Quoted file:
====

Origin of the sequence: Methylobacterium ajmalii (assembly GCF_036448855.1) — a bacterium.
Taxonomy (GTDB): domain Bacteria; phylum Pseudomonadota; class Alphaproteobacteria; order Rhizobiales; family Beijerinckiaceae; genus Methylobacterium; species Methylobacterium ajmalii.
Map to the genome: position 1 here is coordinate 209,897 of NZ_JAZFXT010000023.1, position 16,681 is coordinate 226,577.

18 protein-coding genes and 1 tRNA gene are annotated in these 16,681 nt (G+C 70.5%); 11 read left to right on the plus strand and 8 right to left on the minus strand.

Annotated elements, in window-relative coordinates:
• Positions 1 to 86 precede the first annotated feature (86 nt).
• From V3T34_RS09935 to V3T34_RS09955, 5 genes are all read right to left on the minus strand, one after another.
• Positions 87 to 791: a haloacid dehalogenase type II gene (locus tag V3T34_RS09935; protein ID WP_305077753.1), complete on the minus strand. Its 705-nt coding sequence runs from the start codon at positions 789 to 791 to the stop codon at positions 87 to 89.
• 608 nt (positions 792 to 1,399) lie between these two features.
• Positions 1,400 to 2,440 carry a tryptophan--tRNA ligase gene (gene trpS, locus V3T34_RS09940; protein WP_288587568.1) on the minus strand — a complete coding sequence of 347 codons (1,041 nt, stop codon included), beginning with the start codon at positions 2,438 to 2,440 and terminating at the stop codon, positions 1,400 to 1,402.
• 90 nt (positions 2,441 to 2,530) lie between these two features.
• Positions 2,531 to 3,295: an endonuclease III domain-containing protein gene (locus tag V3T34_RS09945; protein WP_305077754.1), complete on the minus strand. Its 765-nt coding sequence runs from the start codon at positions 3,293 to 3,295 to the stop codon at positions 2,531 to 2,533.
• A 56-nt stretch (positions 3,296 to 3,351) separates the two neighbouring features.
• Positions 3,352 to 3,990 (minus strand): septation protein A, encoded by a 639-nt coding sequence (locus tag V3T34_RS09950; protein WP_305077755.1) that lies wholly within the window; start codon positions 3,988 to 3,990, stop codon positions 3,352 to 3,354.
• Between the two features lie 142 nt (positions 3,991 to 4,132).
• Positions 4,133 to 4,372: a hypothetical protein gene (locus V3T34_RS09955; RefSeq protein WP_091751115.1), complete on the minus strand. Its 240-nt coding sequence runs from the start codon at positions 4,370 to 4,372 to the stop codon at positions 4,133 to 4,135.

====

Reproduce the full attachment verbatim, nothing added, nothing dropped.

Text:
Origin of the sequence: Methylobacterium ajmalii (assembly GCF_036448855.1) — a bacterium.
Taxonomy (GTDB): domain Bacteria; phylum Pseudomonadota; class Alphaproteobacteria; order Rhizobiales; family Beijerinckiaceae; genus Methylobacterium; species Methylobacterium ajmalii.
Map to the genome: position 1 here is coordinate 209,897 of NZ_JAZFXT010000023.1, position 16,681 is coordinate 226,577.

18 protein-coding genes and 1 tRNA gene are annotated in these 16,681 nt (G+C 70.5%); 11 read left to right on the plus strand and 8 right to left on the minus strand.

Annotated elements, in window-relative coordinates:
• Positions 1 to 86 precede the first annotated feature (86 nt).
• From V3T34_RS09935 to V3T34_RS09955, 5 genes are all read right to left on the minus strand, one after another.
• Positions 87 to 791: a haloacid dehalogenase type II gene (locus tag V3T34_RS09935; protein ID WP_305077753.1), complete on the minus strand. Its 705-nt coding sequence runs from the start codon at positions 789 to 791 to the stop codon at positions 87 to 89.
• 608 nt (positions 792 to 1,399) lie between these two features.
• Positions 1,400 to 2,440 carry a tryptophan--tRNA ligase gene (gene trpS, locus V3T34_RS09940; protein WP_288587568.1) on the minus strand — a complete coding sequence of 347 codons (1,041 nt, stop codon included), beginning with the start codon at positions 2,438 to 2,440 and terminating at the stop codon, positions 1,400 to 1,402.
• 90 nt (positions 2,441 to 2,530) lie between these two features.
• Positions 2,531 to 3,295: an endonuclease III domain-containing protein gene (locus tag V3T34_RS09945; protein WP_305077754.1), complete on the minus strand. Its 765-nt coding sequence runs from the start codon at positions 3,293 to 3,295 to the stop codon at positions 2,531 to 2,533.
• A 56-nt stretch (positions 3,296 to 3,351) separates the two neighbouring features.
• Positions 3,352 to 3,990 (minus strand): septation protein A, encoded by a 639-nt coding sequence (locus tag V3T34_RS09950; protein WP_305077755.1) that lies wholly within the window; start codon positions 3,988 to 3,990, stop codon positions 3,352 to 3,354.
• Between the two features lie 142 nt (positions 3,991 to 4,132).
• Positions 4,133 to 4,372: a hypothetical protein gene (locus V3T34_RS09955; RefSeq protein WP_091751115.1), complete on the minus strand. Its 240-nt coding sequence runs from the start codon at positions 4,370 to 4,372 to the stop codon at positions 4,133 to 4,135.